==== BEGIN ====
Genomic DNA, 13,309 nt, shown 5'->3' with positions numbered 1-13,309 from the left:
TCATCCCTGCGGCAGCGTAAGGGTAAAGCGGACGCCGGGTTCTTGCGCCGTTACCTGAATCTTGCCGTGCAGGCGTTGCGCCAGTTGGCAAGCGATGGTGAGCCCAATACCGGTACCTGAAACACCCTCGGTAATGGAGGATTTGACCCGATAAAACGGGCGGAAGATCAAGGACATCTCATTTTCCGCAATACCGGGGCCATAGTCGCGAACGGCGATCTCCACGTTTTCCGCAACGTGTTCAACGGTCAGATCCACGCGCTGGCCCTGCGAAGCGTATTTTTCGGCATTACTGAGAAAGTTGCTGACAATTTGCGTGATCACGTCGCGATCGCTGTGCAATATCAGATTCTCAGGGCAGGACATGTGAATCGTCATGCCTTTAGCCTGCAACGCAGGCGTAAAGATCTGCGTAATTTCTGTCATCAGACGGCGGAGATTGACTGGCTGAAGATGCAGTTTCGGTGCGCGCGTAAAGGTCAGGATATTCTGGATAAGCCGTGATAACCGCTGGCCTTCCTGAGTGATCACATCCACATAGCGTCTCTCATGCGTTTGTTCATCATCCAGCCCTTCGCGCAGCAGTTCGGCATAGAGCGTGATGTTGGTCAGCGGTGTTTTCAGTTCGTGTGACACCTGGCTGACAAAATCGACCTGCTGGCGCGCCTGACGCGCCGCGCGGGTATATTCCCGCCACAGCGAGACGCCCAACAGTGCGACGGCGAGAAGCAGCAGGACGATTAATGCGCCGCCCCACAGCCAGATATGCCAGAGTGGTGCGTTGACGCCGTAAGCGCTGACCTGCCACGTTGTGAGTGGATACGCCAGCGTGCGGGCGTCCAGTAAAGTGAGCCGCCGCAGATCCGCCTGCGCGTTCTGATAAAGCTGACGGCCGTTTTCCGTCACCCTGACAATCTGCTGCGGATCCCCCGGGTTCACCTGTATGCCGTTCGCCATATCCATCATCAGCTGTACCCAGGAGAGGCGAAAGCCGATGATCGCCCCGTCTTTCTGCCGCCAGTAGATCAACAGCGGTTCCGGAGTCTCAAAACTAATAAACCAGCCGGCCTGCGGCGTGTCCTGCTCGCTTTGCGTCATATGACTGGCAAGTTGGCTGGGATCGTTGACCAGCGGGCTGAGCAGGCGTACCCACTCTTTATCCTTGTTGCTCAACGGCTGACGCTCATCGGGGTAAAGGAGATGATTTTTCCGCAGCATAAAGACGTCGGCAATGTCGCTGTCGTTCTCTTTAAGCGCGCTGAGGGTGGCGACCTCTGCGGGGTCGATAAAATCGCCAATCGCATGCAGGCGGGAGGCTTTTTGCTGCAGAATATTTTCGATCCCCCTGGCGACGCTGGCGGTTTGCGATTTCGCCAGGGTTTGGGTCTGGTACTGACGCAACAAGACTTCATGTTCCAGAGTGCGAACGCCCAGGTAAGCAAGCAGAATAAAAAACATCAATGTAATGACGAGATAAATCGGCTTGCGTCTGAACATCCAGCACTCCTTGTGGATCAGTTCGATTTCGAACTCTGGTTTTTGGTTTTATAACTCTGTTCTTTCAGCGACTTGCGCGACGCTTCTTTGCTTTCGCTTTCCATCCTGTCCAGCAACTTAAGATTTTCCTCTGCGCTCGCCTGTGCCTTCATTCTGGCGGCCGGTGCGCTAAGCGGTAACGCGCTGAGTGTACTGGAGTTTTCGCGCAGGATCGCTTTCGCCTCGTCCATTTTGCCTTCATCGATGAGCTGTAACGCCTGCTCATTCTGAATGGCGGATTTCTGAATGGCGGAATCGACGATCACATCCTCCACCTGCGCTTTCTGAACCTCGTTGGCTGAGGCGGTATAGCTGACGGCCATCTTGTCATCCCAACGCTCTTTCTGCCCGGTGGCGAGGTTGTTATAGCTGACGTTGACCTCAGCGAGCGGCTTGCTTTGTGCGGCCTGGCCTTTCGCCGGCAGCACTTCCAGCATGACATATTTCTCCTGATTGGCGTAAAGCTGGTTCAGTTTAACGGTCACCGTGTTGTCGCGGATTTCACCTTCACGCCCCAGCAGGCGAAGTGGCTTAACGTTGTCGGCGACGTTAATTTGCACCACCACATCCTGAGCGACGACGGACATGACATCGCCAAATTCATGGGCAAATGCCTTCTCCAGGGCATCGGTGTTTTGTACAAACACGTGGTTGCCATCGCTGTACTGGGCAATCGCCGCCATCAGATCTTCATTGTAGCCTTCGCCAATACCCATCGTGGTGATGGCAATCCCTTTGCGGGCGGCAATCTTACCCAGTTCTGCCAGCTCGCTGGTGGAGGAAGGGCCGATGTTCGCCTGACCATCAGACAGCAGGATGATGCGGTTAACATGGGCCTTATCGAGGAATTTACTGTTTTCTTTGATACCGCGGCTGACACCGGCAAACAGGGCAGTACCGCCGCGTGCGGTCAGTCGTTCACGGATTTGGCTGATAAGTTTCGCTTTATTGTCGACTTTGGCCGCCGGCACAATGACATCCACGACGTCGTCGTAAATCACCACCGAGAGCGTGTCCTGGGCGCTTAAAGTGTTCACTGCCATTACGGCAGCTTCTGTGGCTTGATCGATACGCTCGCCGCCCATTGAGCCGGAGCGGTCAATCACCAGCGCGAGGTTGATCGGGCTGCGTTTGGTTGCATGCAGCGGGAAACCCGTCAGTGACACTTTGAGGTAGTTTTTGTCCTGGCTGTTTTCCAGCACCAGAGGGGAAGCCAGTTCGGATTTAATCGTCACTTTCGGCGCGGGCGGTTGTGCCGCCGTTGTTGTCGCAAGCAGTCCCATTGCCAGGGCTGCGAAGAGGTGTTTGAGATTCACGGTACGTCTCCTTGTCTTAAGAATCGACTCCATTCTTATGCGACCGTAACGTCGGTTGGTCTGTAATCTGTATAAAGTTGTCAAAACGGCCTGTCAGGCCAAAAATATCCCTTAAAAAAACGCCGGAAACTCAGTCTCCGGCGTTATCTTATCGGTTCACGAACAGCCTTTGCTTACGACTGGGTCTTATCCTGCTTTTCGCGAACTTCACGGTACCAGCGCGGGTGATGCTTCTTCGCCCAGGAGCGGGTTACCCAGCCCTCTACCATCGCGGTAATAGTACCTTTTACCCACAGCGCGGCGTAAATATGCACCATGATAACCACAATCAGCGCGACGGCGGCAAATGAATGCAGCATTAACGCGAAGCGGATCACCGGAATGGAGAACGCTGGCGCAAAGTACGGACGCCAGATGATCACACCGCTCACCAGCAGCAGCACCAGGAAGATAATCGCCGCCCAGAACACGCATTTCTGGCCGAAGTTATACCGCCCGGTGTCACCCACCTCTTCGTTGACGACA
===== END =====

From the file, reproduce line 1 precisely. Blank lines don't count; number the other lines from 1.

Genomic DNA, 13,309 nt, shown 5'->3' with positions numbered 1-13,309 from the left: